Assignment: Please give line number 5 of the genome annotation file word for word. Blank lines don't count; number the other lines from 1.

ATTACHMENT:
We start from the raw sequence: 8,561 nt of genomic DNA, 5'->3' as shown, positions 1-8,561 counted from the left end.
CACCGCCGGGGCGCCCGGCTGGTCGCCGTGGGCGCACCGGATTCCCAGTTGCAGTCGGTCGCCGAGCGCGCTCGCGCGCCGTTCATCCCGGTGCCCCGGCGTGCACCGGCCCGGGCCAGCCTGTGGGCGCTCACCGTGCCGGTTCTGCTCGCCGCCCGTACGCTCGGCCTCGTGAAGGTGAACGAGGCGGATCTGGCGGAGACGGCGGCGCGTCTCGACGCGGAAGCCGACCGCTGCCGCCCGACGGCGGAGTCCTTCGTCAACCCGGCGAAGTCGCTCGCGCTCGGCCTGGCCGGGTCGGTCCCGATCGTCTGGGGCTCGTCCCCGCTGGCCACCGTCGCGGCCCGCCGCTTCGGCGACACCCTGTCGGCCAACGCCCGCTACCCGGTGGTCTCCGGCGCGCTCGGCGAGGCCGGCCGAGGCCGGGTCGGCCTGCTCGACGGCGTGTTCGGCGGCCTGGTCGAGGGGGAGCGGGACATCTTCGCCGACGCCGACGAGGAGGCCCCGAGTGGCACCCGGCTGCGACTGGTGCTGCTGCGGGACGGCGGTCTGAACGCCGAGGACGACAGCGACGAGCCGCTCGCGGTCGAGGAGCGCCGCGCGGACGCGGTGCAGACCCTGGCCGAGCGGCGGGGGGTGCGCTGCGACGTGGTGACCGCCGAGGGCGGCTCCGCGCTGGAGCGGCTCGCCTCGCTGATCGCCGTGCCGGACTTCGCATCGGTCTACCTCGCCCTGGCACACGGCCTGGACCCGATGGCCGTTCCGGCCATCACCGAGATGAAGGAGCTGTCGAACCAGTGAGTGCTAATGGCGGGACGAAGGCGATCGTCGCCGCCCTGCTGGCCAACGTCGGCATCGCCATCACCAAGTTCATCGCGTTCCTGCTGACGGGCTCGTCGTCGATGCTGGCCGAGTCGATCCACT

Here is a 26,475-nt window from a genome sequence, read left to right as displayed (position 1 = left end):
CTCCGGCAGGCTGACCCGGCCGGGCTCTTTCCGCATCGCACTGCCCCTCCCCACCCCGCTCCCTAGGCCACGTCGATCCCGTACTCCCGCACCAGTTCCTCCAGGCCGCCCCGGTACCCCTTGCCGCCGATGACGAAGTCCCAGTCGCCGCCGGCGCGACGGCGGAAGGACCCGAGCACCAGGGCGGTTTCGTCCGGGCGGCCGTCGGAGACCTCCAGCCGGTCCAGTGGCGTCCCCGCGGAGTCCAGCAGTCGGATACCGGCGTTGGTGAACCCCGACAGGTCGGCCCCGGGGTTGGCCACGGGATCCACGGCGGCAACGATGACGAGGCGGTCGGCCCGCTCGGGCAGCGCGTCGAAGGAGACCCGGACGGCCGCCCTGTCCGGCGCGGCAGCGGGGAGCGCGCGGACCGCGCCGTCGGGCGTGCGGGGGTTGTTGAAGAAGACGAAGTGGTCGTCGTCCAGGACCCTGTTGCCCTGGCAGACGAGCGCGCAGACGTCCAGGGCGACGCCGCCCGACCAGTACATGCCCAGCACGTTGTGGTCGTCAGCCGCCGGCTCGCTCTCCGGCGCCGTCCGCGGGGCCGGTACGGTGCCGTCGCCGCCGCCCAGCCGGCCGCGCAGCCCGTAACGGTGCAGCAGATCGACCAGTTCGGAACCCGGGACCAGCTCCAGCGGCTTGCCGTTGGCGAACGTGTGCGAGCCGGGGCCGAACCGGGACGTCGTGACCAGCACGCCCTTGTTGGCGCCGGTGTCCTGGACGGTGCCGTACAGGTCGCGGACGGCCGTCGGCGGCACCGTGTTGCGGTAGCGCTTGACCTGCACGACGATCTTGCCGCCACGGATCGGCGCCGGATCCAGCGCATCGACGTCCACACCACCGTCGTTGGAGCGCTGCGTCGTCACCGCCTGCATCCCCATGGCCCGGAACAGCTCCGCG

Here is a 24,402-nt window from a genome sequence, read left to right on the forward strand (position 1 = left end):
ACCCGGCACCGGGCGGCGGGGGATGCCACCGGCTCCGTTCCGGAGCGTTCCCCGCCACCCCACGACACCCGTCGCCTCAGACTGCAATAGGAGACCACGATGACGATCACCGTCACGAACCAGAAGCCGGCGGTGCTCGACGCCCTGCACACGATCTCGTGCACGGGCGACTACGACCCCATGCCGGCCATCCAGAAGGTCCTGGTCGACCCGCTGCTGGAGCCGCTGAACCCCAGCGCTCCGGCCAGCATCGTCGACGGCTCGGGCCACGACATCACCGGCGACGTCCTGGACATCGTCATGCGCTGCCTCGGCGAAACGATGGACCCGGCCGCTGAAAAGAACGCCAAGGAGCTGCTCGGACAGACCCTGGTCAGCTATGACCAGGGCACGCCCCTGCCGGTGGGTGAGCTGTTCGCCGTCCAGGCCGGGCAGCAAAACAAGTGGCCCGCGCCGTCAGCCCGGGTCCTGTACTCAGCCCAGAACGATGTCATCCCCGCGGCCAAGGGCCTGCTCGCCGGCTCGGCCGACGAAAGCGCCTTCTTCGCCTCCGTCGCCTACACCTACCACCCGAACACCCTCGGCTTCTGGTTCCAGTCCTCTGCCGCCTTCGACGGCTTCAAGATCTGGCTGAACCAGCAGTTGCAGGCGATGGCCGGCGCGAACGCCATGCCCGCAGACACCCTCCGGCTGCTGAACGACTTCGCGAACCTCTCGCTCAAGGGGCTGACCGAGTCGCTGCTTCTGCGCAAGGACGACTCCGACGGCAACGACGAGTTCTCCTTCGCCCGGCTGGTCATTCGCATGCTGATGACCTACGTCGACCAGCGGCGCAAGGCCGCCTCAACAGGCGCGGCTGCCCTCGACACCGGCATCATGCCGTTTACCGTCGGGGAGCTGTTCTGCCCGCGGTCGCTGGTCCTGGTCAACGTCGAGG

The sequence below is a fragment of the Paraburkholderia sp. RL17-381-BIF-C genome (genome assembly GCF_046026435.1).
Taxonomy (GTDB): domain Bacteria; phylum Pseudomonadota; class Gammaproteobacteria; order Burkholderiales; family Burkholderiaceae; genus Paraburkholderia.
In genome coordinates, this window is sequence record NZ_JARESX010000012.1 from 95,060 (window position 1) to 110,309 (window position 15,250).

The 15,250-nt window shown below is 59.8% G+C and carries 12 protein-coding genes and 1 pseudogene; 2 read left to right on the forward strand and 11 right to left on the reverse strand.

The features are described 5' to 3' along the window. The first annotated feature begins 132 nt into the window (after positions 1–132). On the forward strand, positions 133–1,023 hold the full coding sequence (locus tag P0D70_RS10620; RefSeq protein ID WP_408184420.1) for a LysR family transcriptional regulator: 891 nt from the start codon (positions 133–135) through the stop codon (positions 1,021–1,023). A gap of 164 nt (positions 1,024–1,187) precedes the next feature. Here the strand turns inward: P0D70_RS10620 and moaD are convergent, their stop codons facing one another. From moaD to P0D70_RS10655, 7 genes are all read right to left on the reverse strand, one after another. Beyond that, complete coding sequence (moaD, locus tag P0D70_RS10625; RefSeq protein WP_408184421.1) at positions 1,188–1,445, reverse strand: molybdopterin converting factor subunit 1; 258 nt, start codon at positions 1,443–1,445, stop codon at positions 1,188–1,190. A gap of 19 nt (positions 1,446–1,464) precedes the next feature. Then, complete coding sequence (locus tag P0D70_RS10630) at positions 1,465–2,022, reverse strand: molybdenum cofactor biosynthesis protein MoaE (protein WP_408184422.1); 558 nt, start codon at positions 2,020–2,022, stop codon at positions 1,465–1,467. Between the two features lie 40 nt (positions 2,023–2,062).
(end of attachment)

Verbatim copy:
Here is a 24,402-nt window from a genome sequence, read left to right on the forward strand (position 1 = left end):